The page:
"This is a stickup," he said.
Tonzillo, frightened and embarrassed, could barely move. It didn't matter. The gunman shot him dead right there, letting his body drop out of the back seat and into a puddle.
Myatovich was ordered out of the car. When she tried to run, the intruder sadistically shot her square in the buttocks. Then he raped her.
At 8:30 p.m., the headlights on another car caught Myatovich lying next to the car, gasping for help. Who did it? she was asked. "A big Negro," she sputtered.
For 36 hours, Mary Myatovich lingered at St. Francis Hospital, unable to add much to her description of the killer. Five homeless black men who camped in the shanties of Duck Island were rounded up for questioning. One was brought before her. "He's too big," was all she could say. She died on Nov. 10.
The police had two shotgun shells at the scene, a palm print on the car that didn't belong to either of the victims — but no leads. Prosecutor (and future Trenton Mayor) Andrew Duch was convinced that a jealous relative of either Myatovich or Tonzillo had a role in the killings. But he couldn't prove it.
The Sunday morning of Oct. 1, 1939 dawned bright and warm over Duck Island. For Pemberton Wemmer, it was the ideal time to scavenge the scrub brush for junk, deposit bottles and coins. You never knew what you might find here; a week ago, Wemmer had discovered a woman's artificial leg.
This morning, as he saw a foot poking out from a trash heap, it looked like the scavenger had found another false leg. He gave a tug. >From the mound of garbage came a woman's body. She was Katherine Werner.
She had been shot twice. Then the gunman had bashed her head in with a concrete slab and swiped her watch. About 100 feet away was the Buick, with Kaspar dead in the back seat.
Now the Duck Island killer had claimed four lives. The Mercer County Board of Chosen Freeholders posted a $1,000 reward. The Hamilton police warned everyone from using their township as a ground for trysts, but patrolled Duck Island to protect the spooners anyway.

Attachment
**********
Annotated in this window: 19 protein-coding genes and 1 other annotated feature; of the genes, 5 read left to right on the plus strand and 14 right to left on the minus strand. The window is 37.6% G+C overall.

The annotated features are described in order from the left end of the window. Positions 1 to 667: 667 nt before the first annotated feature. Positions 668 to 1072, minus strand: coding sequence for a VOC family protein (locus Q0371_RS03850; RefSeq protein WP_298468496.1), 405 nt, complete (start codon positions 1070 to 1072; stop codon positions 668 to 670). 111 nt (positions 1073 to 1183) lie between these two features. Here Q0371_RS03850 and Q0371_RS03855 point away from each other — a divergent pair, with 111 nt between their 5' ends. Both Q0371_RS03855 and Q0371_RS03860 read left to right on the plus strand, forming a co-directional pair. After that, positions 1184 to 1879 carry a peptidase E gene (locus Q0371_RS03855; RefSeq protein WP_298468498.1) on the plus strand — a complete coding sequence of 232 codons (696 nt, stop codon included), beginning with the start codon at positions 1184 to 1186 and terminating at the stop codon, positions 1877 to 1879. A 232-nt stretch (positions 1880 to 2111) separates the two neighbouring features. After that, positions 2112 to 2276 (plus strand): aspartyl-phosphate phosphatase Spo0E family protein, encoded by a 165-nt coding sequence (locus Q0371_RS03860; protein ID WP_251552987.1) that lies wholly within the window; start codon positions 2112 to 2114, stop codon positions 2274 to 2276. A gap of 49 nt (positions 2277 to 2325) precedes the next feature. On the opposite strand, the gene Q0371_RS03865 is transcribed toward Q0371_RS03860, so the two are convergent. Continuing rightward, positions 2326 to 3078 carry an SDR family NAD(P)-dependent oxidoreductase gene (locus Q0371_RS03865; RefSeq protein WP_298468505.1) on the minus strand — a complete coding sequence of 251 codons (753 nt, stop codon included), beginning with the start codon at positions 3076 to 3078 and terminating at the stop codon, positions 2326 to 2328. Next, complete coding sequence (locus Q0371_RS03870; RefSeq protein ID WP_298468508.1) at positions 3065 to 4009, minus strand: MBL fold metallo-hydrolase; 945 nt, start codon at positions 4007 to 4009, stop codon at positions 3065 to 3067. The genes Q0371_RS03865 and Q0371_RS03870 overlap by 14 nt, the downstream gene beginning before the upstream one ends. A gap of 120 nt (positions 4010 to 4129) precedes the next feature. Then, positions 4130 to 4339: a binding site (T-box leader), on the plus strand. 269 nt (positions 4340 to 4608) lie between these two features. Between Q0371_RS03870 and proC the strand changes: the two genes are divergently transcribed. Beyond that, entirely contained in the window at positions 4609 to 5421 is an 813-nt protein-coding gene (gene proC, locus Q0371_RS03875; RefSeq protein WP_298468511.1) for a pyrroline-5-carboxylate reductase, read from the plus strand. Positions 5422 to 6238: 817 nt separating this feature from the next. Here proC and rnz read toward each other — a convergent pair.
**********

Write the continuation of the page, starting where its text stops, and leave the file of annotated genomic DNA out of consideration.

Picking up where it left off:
More people on the island were rounded up and questioned, usually for no reason other than the fact they were black. And still there were no leads.
The Duck Island killer didn't return to Duck Island. He struck next on Nov. 2, 1940 outside Morrisville, Pa, wounding a man but allowing him to survive.
The killer waited only two more weeks before coming back — on Hamilton's Cypress Lane.
The victims were once again lover-neighbors in a secret tryst: Louis Kovacs, 25, and Carolina Morconi, 27, both of Roebling Avenue. They had parked amid the thickets of scrub oak and catbriars and gunned down at such close range that powder marks burned both man and woman.
"We are up against a lunatic, a man obsessed with a sex mania, probably a religious fanatic," said Duch, who had already discarded his theory of a jealous spouse as the culprit.
Now the Duck Island case was getting national attention. In 1941, American Weekly magazine did a story on it, breathlessly — and inaccurately — telling of a killer who came out on full moon nights. In fact, none of the murders coincided with a full moon.
"With the full moon at his back," the article reported, "three times the strange petting-party raider crept from the underbrush along a secluded lane and blasted thr lives from an unsuspecting couple trysting there."
American Weekly went on to insist that the killer would certainly strike again in 1941.